Best Practices

I have a number of posts and various documents that cover the best practices on the PowerMax but as this topic generates the most questions, I figured I’d create this page to include some high-level information.

PowerMax BP doc

First, there is a PowerMax best practices guide in the Documentation Library

Other BP docs

If there is a specific topic that requires more detail, for example on vVols or vMSC, I create a separate whitepaper. Easy enough.

Common questions

Though in general these questions are all addressed in detail in the best practices doc and various blog posts, here are some of the more common ones.

Q: What is the recommended size for a datastore on a PowerMax?

A: We make no recommendation as to the size of a datastore. The most important aspect of sizing a datastore is VM-density, and in particular how many of those VMs on that datastore will be actively servicing IO at any one time. The PowerMax uses the same amount of cache regardless of size, so that is not a factor you need to worry about. You should size your datastores so they can maintain whatever SLA is needed for the VMs occupying said datastore. A single device has a single queue so at some point continuing to add active VMs to a datastore will diminish performance (unless something like Storage IO Control or Host IO Limits is employed). I’ve seen 100 GB datastores and 62 TB datastores (those are comprised of very large SQL VMs so there aren’t many); however most customers tend to standardize on one or a few sizes – small, med, large. So do what is right for your environment.

Q: Thick or thin vmdks?

A: To be or not to be? It doesn’t matter honestly. Throw out all the performance implications you remember about this discussion, they do not apply. So the only difference you need be concerned about is space management. VMware will happily allow you to exceed the space of the datastore when you use thin vmdks. The PowerMax, having no idea what you have provisioned, will keep giving you space until you exhaust the device. So if you use thin, just pay attention to what is allocated on the array. As you approach full, you can always expand the device online (yes, even if it is replicated).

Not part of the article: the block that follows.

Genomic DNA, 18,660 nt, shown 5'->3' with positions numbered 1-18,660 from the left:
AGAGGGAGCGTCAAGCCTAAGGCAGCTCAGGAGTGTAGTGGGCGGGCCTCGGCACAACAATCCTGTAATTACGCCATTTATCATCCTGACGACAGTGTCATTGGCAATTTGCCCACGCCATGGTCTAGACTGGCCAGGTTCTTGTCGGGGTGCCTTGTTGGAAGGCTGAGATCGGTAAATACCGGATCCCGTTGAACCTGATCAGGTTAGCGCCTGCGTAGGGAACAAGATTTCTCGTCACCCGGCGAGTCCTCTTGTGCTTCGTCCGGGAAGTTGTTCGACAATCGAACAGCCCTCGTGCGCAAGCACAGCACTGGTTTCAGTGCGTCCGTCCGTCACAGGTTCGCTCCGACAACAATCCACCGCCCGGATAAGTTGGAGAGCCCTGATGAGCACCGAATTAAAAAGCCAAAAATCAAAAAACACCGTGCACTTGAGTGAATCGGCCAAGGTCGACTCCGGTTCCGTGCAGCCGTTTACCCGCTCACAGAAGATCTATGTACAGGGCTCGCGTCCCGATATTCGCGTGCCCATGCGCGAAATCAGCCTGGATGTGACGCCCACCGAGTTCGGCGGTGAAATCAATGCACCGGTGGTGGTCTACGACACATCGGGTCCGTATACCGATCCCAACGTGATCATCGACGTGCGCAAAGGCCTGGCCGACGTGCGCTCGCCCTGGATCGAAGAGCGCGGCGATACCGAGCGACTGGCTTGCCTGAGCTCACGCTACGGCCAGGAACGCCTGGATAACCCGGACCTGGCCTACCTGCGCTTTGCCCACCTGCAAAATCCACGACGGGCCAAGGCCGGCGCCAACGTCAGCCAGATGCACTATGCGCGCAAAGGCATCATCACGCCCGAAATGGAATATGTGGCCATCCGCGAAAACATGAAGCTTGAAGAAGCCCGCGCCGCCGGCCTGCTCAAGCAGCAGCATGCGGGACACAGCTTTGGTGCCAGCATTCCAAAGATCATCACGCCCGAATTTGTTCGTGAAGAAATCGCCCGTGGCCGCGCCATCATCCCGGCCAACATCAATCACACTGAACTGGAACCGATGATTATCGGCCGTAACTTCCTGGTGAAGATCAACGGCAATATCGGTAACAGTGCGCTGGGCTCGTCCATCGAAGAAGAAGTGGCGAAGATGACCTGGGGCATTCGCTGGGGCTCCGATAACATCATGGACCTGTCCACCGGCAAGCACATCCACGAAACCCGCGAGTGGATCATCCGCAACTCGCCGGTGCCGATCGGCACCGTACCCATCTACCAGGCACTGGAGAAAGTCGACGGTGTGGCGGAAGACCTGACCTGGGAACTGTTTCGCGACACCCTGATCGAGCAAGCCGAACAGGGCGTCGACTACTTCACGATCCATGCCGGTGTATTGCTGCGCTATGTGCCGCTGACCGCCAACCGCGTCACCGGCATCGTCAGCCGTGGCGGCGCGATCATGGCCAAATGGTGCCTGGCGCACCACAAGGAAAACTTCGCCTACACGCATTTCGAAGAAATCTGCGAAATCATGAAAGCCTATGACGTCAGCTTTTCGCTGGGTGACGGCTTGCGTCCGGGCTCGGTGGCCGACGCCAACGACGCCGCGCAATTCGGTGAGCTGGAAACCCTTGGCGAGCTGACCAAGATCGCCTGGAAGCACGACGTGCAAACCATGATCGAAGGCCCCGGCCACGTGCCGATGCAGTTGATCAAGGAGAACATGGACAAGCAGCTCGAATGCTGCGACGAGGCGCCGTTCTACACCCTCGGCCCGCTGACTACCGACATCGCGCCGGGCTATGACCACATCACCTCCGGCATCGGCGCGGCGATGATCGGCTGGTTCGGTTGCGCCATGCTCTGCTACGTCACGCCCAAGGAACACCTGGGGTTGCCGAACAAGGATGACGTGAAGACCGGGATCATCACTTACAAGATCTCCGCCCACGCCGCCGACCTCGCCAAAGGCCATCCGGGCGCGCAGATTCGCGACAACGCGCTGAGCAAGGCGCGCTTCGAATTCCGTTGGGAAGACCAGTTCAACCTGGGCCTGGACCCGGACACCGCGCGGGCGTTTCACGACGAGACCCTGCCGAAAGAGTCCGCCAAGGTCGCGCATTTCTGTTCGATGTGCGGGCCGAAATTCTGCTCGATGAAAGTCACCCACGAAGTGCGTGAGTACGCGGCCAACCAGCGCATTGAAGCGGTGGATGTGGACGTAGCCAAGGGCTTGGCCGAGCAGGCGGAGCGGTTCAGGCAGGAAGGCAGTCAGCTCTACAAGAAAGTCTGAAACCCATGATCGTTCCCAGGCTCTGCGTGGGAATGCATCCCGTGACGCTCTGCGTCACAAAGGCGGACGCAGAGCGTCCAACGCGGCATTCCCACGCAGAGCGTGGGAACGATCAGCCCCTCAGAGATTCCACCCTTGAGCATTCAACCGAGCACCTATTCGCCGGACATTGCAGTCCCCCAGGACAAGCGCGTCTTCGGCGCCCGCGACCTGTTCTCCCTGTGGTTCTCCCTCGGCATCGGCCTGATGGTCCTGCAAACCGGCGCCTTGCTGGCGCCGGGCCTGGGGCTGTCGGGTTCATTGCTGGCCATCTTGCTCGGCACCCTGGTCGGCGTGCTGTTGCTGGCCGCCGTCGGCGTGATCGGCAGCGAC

Q: How many HBAs/ports/paths are needed for my ESXi host?

A: Use 2 HBAs and a minimum of 4 ports across directors for FC (or FC-NVMe). That will be 8 paths. Some customers will use less, some more. When I say across directors, that means “go wide before deep”. If you only have 2 directors, then obviously each director will have 2 ports. But if you have 4 directors, it’s best to use a port on each rather than stacking them on a subset of directors. We also generally recommend 1:1 zoning (HBA to port) but leave that to your discretion. iSCSI or NVMe/TCP would follow similarly.

Q: Do I have to enable or tune VAAI?

A: VAAI is enabled by default, but we do recommend tuning XCOPY. By default XCOPY will only use a 4 MB extent which means cloning and SvMotion are more time consuming. You can adjust that to 240 MB with claim rules (though SvMotion will only ever use 64 MB per VMware). The best practices doc above (or the one on VAAI) has detail. Note we do not recommend changing any UNMAP settings. Use the default.

Q: PowerPath/VE or NMP?

A: Well you can’t expect me to answer this any way but PowerPath/VE, but I’ll give you the most unbiased answer I can. In an optimal environment with no network issues, performance differences are corner cases mostly. The benefit of PP/VE is that it is really good about congestion and error management. NMP isn’t. So when you start having some problems on the network, you want your software to find the path of least resistance (pardon the pun) and avoid those paths generating errors. NMP is a dumb terminal. You tell it to switch paths every 1 IOPS (default is 1000 so be sure to change it), somewhat for performance, but mostly so it catches errors more quickly since it does not have PP/VE intelligence. How about the latency option with NMP? Yes, you can try that one out but it really is most effective only with cross-connect SRDF/Metro.

Q: Should I tune VMware parameters or queues?

A: In most cases, no. The PowerMax works really well with the default settings of VMware parameters (yes, save for NMP IOPS to RoundRobin 1). Some of our arrays, e.g., XtremIO, have very specific needs in this area but we do not. So leave well enough alone unless otherwise instructed by VMware or Dell (due to an SR say).

I’m going to close it with that one. If there is a burning question you have that you think others may want to hear about, leave me a comment and I’ll add it. Thanks.

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